DUBLIN (Reuters) - Five independent members of Ireland's parliament have agreed to start talks with prime minister Enda Kenny's party on supporting a new government, increasing the party's lead over its main rival in the race to lead the next government.
Kenny's Fine Gael party won an election last month but lost its majority and was left without natural coalition partners in a fractured parliament. He is due to attempt to secure backing for a new government in parliament on April 6.
"Following discussions ... with both Fianna Fail and Fine Gael, we believe that Fine Gael is seriously determined to form a government," the group of five parliamentarians said in a statement.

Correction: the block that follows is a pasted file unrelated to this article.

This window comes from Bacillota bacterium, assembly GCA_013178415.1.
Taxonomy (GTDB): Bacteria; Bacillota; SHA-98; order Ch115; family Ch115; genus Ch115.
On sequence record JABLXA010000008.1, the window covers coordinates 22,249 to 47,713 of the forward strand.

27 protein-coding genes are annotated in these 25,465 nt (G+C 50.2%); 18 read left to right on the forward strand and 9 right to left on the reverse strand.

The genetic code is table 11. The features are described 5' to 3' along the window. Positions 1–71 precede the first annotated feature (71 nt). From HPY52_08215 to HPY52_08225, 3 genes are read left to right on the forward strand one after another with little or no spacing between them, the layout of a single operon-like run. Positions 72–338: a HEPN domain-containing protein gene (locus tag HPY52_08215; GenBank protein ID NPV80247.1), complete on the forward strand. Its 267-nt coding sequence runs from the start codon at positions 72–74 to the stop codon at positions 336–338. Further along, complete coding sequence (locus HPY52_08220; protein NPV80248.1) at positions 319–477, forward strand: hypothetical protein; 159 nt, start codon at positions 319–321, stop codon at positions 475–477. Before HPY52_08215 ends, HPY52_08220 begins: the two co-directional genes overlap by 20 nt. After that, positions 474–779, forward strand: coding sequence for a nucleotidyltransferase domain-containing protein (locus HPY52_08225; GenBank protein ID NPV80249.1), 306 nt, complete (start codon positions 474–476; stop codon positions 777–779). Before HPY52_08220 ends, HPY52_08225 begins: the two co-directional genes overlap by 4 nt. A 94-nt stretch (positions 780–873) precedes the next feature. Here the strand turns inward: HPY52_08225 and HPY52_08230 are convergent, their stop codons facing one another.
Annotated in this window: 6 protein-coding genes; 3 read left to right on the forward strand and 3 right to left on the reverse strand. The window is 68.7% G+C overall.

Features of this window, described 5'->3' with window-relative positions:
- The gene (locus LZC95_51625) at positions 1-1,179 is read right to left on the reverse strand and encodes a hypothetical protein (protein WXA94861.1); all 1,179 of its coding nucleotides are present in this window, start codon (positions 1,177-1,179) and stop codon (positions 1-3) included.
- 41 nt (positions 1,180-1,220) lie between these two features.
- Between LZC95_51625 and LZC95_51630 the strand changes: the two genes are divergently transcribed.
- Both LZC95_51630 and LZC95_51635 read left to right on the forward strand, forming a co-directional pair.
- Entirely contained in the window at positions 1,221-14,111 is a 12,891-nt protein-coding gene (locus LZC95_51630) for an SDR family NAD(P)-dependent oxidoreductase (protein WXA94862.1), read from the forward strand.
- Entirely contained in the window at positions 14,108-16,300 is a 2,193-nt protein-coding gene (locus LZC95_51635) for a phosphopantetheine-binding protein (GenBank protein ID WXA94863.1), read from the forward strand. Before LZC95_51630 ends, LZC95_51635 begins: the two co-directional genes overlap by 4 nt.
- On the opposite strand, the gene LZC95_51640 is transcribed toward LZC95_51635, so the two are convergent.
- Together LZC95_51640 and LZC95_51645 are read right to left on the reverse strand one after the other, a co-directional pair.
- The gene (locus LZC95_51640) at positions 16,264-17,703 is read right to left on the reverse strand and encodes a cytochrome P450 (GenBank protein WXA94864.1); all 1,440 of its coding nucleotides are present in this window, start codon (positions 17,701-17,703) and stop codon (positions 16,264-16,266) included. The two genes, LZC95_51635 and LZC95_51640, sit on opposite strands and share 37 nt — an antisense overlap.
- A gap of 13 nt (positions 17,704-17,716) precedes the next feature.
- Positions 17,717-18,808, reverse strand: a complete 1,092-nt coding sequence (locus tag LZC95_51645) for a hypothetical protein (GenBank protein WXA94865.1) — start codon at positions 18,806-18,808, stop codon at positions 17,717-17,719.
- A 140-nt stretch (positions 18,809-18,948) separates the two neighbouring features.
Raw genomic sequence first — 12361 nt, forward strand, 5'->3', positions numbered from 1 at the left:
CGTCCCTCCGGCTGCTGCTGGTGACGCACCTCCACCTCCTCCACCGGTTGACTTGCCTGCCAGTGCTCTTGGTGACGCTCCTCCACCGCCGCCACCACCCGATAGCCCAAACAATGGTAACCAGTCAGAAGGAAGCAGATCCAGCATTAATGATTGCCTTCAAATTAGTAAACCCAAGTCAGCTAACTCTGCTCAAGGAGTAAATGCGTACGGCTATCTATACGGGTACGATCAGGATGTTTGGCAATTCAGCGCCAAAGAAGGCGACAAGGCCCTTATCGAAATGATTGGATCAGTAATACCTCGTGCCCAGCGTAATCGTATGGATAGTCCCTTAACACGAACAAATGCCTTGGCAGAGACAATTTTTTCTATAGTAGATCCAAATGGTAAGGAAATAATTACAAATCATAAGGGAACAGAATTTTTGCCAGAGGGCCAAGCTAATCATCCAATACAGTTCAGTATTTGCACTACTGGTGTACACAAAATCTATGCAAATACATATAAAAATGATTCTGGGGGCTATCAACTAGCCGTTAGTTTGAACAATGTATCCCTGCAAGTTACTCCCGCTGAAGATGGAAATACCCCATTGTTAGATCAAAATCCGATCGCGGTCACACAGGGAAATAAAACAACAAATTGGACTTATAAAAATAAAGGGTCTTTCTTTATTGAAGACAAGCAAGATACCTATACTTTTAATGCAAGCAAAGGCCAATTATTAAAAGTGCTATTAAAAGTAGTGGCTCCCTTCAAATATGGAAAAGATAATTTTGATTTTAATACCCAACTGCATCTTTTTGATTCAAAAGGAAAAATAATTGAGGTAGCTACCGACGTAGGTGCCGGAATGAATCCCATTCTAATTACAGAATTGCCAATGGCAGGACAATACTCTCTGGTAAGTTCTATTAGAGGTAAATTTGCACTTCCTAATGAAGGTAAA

"As the party is in the driving seat ... we are now prepared to sit down and actively engage on a program for government."
Fine Gael holds 50 seats in the 158 seat parliament, well short of the 79 required for a majority.
To govern it will need at least the consent of second-placed Fianna Fail, which won 44 seats, but the two center-right parties are historic rivals and many members of both are strongly resistant to a coalition deal or other tie-up.
The two parties have not discussed the prospect of an alliance but have each sought support from smaller parties and independents who acknowledge they cannot put either into power alone but may be willing to support an eventual deal.
(Reporting by Conor Humphries; Editing by Catherine Evans)